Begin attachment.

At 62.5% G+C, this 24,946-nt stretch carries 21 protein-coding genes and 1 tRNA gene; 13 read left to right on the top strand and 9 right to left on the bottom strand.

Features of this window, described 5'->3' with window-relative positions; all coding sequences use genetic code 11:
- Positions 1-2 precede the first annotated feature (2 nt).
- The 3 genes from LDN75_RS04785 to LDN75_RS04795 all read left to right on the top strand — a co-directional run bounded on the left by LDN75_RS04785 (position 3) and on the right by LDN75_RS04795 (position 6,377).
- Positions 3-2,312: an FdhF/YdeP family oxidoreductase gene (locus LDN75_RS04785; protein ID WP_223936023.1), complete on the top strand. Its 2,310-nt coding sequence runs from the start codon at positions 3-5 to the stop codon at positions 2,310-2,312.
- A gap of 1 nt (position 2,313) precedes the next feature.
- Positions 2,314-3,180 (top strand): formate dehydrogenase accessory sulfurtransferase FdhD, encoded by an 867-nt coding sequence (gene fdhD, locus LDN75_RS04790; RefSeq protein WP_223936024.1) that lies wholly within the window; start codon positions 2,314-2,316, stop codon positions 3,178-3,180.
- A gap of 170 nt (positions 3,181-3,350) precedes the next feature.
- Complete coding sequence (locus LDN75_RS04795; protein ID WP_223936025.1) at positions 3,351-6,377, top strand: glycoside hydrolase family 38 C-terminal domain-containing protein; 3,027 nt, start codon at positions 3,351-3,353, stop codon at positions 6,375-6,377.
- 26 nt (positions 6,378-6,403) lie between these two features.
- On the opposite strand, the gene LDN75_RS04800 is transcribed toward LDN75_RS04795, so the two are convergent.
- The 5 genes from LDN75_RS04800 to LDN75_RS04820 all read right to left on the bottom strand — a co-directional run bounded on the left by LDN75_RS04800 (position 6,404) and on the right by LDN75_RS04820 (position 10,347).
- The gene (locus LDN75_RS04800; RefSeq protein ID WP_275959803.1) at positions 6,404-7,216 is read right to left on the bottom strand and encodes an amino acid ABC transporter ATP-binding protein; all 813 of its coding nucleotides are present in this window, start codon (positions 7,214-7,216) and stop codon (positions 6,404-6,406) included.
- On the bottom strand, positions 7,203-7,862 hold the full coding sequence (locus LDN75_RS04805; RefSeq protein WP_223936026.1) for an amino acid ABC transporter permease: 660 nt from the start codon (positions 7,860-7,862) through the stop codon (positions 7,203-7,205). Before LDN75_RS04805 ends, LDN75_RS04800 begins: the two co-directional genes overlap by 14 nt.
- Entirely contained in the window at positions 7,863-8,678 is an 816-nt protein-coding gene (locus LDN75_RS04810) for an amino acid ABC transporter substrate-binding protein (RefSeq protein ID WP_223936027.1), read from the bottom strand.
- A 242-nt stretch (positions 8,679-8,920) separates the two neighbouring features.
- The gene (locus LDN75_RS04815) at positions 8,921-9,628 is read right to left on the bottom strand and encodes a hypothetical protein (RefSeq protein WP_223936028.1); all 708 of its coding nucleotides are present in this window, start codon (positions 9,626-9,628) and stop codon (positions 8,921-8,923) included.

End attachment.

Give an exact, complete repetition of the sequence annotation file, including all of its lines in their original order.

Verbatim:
At 62.5% G+C, this 24,946-nt stretch carries 21 protein-coding genes and 1 tRNA gene; 13 read left to right on the top strand and 9 right to left on the bottom strand.

Features of this window, described 5'->3' with window-relative positions; all coding sequences use genetic code 11:
- Positions 1-2 precede the first annotated feature (2 nt).
- The 3 genes from LDN75_RS04785 to LDN75_RS04795 all read left to right on the top strand — a co-directional run bounded on the left by LDN75_RS04785 (position 3) and on the right by LDN75_RS04795 (position 6,377).
- Positions 3-2,312: an FdhF/YdeP family oxidoreductase gene (locus LDN75_RS04785; protein ID WP_223936023.1), complete on the top strand. Its 2,310-nt coding sequence runs from the start codon at positions 3-5 to the stop codon at positions 2,310-2,312.
- A gap of 1 nt (position 2,313) precedes the next feature.
- Positions 2,314-3,180 (top strand): formate dehydrogenase accessory sulfurtransferase FdhD, encoded by an 867-nt coding sequence (gene fdhD, locus LDN75_RS04790; RefSeq protein WP_223936024.1) that lies wholly within the window; start codon positions 2,314-2,316, stop codon positions 3,178-3,180.
- A gap of 170 nt (positions 3,181-3,350) precedes the next feature.
- Complete coding sequence (locus LDN75_RS04795; protein ID WP_223936025.1) at positions 3,351-6,377, top strand: glycoside hydrolase family 38 C-terminal domain-containing protein; 3,027 nt, start codon at positions 3,351-3,353, stop codon at positions 6,375-6,377.
- 26 nt (positions 6,378-6,403) lie between these two features.
- On the opposite strand, the gene LDN75_RS04800 is transcribed toward LDN75_RS04795, so the two are convergent.
- The 5 genes from LDN75_RS04800 to LDN75_RS04820 all read right to left on the bottom strand — a co-directional run bounded on the left by LDN75_RS04800 (position 6,404) and on the right by LDN75_RS04820 (position 10,347).
- The gene (locus LDN75_RS04800; RefSeq protein ID WP_275959803.1) at positions 6,404-7,216 is read right to left on the bottom strand and encodes an amino acid ABC transporter ATP-binding protein; all 813 of its coding nucleotides are present in this window, start codon (positions 7,214-7,216) and stop codon (positions 6,404-6,406) included.
- On the bottom strand, positions 7,203-7,862 hold the full coding sequence (locus LDN75_RS04805; RefSeq protein WP_223936026.1) for an amino acid ABC transporter permease: 660 nt from the start codon (positions 7,860-7,862) through the stop codon (positions 7,203-7,205). Before LDN75_RS04805 ends, LDN75_RS04800 begins: the two co-directional genes overlap by 14 nt.
- Entirely contained in the window at positions 7,863-8,678 is an 816-nt protein-coding gene (locus LDN75_RS04810) for an amino acid ABC transporter substrate-binding protein (RefSeq protein ID WP_223936027.1), read from the bottom strand.
- A 242-nt stretch (positions 8,679-8,920) separates the two neighbouring features.
- The gene (locus LDN75_RS04815) at positions 8,921-9,628 is read right to left on the bottom strand and encodes a hypothetical protein (RefSeq protein WP_223936028.1); all 708 of its coding nucleotides are present in this window, start codon (positions 9,626-9,628) and stop codon (positions 8,921-8,923) included.